Cartoonists Remember Margaret Thatcher, In Their Own Way

The World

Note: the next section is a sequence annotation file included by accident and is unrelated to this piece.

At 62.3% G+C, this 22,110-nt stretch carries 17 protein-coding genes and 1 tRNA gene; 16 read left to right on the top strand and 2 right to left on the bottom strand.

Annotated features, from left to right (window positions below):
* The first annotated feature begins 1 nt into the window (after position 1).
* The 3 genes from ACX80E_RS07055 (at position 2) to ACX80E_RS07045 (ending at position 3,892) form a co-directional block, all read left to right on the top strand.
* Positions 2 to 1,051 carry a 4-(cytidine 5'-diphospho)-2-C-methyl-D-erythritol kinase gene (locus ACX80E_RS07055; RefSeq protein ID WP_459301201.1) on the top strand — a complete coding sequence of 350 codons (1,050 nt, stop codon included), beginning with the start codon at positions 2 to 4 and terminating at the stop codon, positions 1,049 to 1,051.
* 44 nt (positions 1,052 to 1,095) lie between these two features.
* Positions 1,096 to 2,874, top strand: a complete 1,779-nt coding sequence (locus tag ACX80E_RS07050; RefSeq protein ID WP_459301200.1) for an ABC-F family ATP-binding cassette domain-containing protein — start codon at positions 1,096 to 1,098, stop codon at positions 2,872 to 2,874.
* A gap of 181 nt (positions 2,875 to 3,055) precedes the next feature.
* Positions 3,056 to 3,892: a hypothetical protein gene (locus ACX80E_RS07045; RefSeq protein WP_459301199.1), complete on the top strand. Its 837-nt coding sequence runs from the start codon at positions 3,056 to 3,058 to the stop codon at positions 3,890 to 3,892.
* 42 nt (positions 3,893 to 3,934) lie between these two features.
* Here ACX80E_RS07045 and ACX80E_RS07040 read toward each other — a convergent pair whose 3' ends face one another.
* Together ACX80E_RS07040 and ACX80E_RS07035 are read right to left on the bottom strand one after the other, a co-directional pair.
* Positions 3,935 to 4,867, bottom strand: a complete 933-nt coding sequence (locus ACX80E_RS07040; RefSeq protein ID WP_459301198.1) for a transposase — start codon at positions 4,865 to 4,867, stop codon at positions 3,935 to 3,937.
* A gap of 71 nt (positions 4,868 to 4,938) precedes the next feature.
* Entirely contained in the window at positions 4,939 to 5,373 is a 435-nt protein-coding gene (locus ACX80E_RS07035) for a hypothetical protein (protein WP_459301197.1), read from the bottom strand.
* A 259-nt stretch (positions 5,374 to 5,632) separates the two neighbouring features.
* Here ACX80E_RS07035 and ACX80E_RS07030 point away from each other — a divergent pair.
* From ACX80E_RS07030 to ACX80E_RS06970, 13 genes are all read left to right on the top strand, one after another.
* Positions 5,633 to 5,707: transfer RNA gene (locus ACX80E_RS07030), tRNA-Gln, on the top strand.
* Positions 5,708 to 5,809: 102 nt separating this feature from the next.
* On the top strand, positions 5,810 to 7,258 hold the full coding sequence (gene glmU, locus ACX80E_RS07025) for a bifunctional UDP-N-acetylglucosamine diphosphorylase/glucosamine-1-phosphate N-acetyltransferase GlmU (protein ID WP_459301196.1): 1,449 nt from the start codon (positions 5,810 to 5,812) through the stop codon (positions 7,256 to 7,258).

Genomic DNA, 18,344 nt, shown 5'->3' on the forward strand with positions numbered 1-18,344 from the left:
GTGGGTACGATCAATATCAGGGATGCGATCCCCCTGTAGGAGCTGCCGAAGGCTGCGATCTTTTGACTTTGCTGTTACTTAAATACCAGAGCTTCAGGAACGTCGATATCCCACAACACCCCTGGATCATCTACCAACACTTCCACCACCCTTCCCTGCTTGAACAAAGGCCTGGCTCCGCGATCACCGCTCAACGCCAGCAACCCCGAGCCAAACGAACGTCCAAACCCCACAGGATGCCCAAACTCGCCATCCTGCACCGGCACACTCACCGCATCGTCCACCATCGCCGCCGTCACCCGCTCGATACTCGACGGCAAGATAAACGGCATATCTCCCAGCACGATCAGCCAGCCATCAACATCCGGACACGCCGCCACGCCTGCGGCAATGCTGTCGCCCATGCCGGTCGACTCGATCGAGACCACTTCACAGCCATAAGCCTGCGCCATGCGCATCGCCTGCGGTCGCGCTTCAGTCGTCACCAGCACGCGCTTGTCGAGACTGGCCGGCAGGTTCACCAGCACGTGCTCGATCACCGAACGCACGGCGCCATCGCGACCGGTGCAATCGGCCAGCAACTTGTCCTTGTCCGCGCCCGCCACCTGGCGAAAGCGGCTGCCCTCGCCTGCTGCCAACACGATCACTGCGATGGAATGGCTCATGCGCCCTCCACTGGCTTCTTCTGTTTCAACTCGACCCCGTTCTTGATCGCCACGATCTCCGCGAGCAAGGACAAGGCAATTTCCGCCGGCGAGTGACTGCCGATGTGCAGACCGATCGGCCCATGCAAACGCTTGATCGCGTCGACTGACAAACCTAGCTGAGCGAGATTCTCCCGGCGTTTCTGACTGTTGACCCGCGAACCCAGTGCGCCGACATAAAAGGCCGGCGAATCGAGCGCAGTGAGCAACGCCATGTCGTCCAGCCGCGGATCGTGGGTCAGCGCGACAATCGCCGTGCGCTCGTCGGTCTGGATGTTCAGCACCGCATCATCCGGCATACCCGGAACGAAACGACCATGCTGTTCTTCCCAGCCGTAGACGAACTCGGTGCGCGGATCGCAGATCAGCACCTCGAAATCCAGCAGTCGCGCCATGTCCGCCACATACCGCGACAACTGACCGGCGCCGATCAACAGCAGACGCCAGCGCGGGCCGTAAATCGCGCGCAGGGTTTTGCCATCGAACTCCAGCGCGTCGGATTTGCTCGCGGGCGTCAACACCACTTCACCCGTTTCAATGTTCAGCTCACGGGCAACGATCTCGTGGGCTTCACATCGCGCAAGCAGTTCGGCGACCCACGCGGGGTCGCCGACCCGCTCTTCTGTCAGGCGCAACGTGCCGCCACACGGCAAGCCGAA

Political cartoonists around globe are remembering Margaret Thatcher. Some not so fondly. I talk about the range of images with The World's host, Marco Werman. In one way, "Maggie," as she was known, was a cartoonist's delight. They had satirical fun with her prim and proper appearance, her school-marmish scolding tone, and her puffy retro hairdo and beak nose. But the sentiments they expressed in the thousands of cartoons drawn of her during her life were usually scolding and disapproving. They remain so since her death was announced on Monday. In one by Britain's Steve Bell, we see Thatcher standing in her own grave pit demanding to know why the pit was still open (a reference to the coal miners' strike). In others we see her arriving at the pearly gates only to demand that heaven be privatized. Thatcher's monicker, "The Iron Lady", also shows up. One cartoon shows he hearse carrying her body headed for a scrap metal yard. There are a few charitable and deferential images, just not many. A Slovakian cartoonist honors her for helping to open up the former East Bloc and end the Soviet Union. An Australian cartoonist shows Thatcher in heaven volunteering to get rid of other evil empires. This slideshow features a selection of cartoons from nearly all six continents reflecting on Margaret Thatcher.
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